Figure 4.14

Determining which button was clicked.

JSP to JSP—Navigating Directly to JSP Pages

So far today, we've used HTML pages that you navigate to first, and JSP pages to handle input from those HTML pages. In other words, we've used introductory HTML pages to give users access to our JSP pages.

However, it's important to realize that you can navigate directly to JSP pages, even when you're sending data to those pages. When you open the JSP page for the first time, you're not sending any data from HTML controls to that page, so request.getParameter("controlName") will return the Java value null, where controlName is a control in your page whose data you want. You can use this fact to determine whether there's any data sent to you from HTML controls, and if not, simply display an introductory Web page the way you want the users to see it before they've entered any data.

For instance, you can rewrite the previous example, putting everything into one JSP page—if the user has clicked a button, you can indicate what button was clicked; otherwise, you can just display the buttons, as you see in Listing 4.16.

Listing 4.16 Using Buttons

<HTML>
  <HEAD>
    <TITLE>Using Buttons</TITLE>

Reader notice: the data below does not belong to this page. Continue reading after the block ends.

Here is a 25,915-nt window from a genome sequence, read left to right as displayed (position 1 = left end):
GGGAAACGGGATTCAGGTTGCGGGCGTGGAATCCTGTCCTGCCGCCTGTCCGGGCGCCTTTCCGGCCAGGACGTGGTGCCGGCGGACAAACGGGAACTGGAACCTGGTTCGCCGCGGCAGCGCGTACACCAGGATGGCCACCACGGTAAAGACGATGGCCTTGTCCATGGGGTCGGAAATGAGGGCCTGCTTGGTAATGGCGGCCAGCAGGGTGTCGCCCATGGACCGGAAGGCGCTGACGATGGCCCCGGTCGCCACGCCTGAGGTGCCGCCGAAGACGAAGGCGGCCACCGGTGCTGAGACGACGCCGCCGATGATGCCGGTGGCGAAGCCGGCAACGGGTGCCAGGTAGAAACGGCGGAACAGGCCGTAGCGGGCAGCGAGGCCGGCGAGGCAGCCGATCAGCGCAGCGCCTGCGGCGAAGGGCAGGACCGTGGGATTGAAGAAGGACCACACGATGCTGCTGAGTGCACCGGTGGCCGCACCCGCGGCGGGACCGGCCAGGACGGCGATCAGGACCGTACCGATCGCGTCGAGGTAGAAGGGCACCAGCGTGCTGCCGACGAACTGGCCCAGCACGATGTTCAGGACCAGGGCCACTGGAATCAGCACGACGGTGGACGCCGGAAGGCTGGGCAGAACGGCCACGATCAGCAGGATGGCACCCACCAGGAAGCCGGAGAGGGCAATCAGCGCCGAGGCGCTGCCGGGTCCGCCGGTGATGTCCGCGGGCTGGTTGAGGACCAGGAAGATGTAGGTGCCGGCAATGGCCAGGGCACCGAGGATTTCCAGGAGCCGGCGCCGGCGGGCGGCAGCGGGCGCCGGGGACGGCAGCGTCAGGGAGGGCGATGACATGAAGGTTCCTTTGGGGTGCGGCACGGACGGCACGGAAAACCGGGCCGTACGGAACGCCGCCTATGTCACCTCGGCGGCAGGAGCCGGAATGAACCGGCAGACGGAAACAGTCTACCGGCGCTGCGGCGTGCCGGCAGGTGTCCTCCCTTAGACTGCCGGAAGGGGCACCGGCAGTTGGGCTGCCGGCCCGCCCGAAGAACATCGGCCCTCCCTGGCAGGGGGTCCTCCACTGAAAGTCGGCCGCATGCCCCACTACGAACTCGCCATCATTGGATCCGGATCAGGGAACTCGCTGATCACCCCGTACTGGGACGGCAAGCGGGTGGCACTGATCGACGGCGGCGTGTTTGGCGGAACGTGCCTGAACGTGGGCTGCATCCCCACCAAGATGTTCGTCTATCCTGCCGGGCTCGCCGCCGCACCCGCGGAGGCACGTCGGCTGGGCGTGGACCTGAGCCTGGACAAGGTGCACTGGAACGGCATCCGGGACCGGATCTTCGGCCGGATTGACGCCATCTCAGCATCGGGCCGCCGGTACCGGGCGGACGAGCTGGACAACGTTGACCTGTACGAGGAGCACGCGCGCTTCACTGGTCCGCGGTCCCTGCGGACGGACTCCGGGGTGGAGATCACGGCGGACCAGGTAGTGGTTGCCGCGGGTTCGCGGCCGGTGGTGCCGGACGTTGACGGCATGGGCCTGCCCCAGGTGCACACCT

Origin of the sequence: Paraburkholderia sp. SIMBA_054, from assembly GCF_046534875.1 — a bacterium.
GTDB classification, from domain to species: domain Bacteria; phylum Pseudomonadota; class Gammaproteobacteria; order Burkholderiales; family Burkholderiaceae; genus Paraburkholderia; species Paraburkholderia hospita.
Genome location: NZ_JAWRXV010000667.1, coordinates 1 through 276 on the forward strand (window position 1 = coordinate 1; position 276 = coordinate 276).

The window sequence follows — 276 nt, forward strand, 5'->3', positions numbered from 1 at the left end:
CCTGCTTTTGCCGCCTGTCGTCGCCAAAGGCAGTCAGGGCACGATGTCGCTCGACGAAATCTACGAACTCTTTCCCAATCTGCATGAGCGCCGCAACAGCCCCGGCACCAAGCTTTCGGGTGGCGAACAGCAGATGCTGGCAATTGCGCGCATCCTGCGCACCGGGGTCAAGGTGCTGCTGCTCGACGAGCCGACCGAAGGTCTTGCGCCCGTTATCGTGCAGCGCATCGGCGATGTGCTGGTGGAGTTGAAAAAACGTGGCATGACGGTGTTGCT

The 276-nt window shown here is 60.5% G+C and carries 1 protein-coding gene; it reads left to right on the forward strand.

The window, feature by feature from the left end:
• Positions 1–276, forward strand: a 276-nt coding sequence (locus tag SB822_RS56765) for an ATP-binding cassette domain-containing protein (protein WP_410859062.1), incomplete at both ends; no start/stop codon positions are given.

</HEAD>

  <BODY>
    <%
      if(request.getParameter("buttonName") != null) {
    %>
      You clicked
      <%= request.getParameter("buttonName") %>
    <%
      }
    %>

    <FORM NAME="form1" METHOD="POST">
      <INPUT TYPE="HIDDEN" NAME="buttonName">
      <INPUT TYPE="BUTTON" VALUE="Button 1" ONCLICK="button1()">
      <INPUT TYPE="BUTTON" VALUE="Button 2" ONCLICK="button2()">
      <INPUT TYPE="BUTTON" VALUE="Button 3" ONCLICK="button3()">
    </FORM>

    <SCRIPT LANGUAGE="JavaScript">
      <!--
      function button1()
      {
        document.form1.buttonName.value = "button 1"
        form1.submit()
      } 
      function button2()
      {
        document.form1.buttonName.value = "button 2"
        form1.submit()
      } 
      function button3()
      {
        document.form1.buttonName.value = "button 3"
        form1.submit()
      } 
      // -->
    </SCRIPT>
  </BODY>
</HTML>

To see how this works, you can navigate to http://localhost:8080/ch04/ch04_16.jsp, click a button, and you'll see the results in Figure 4.15. Everything is handled by that one JSP page—no introductory HTML page is needed.


Figure 4.15

Using a literal in Java.